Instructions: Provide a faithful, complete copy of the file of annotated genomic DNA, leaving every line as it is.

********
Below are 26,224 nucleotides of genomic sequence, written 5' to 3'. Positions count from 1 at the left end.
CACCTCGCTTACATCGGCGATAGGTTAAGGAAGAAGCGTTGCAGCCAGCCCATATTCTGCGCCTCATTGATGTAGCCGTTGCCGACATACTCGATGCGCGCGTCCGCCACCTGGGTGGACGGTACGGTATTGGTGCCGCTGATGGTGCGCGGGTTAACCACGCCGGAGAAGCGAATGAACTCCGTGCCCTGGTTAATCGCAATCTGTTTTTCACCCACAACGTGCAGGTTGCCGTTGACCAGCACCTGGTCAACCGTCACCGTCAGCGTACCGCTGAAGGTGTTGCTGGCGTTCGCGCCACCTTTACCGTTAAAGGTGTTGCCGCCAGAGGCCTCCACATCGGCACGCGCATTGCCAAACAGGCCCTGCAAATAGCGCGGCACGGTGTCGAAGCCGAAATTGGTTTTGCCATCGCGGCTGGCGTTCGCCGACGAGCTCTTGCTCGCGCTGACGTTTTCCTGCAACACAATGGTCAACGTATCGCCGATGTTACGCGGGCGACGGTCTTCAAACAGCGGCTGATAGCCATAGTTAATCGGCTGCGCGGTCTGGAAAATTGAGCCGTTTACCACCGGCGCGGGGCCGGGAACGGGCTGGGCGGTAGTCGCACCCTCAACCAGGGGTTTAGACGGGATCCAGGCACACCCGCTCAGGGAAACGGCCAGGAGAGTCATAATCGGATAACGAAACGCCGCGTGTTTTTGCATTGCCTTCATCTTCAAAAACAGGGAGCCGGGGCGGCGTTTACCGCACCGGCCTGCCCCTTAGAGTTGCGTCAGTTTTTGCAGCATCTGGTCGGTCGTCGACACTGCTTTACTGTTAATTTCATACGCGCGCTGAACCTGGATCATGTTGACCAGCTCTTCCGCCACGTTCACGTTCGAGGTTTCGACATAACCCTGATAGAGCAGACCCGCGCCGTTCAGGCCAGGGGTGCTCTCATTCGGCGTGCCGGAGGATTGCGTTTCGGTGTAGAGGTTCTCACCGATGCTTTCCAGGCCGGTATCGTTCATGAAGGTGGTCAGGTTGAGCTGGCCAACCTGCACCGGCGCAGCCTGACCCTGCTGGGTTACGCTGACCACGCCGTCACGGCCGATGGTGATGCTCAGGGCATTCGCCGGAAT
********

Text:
Below are 26,224 nucleotides of genomic sequence, written 5' to 3'. Positions count from 1 at the left end.
CACCTCGCTTACATCGGCGATAGGTTAAGGAAGAAGCGTTGCAGCCAGCCCATATTCTGCGCCTCATTGATGTAGCCGTTGCCGACATACTCGATGCGCGCGTCCGCCACCTGGGTGGACGGTACGGTATTGGTGCCGCTGATGGTGCGCGGGTTAACCACGCCGGAGAAGCGAATGAACTCCGTGCCCTGGTTAATCGCAATCTGTTTTTCACCCACAACGTGCAGGTTGCCGTTGACCAGCACCTGGTCAACCGTCACCGTCAGCGTACCGCTGAAGGTGTTGCTGGCGTTCGCGCCACCTTTACCGTTAAAGGTGTTGCCGCCAGAGGCCTCCACATCGGCACGCGCATTGCCAAACAGGCCCTGCAAATAGCGCGGCACGGTGTCGAAGCCGAAATTGGTTTTGCCATCGCGGCTGGCGTTCGCCGACGAGCTCTTGCTCGCGCTGACGTTTTCCTGCAACACAATGGTCAACGTATCGCCGATGTTACGCGGGCGACGGTCTTCAAACAGCGGCTGATAGCCATAGTTAATCGGCTGCGCGGTCTGGAAAATTGAGCCGTTTACCACCGGCGCGGGGCCGGGAACGGGCTGGGCGGTAGTCGCACCCTCAACCAGGGGTTTAGACGGGATCCAGGCACACCCGCTCAGGGAAACGGCCAGGAGAGTCATAATCGGATAACGAAACGCCGCGTGTTTTTGCATTGCCTTCATCTTCAAAAACAGGGAGCCGGGGCGGCGTTTACCGCACCGGCCTGCCCCTTAGAGTTGCGTCAGTTTTTGCAGCATCTGGTCGGTCGTCGACACTGCTTTACTGTTAATTTCATACGCGCGCTGAACCTGGATCATGTTGACCAGCTCTTCCGCCACGTTCACGTTCGAGGTTTCGACATAACCCTGATAGAGCAGACCCGCGCCGTTCAGGCCAGGGGTGCTCTCATTCGGCGTGCCGGAGGATTGCGTTTCGGTGTAGAGGTTCTCACCGATGCTTTCCAGGCCGGTATCGTTCATGAAGGTGGTCAGGTTGAGCTGGCCAACCTGCACCGGCGCAGCCTGACCCTGCTGGGTTACGCTGACCACGCCGTCACGGCCGATGGTGATGCTCAGGGCATTCGCCGGAAT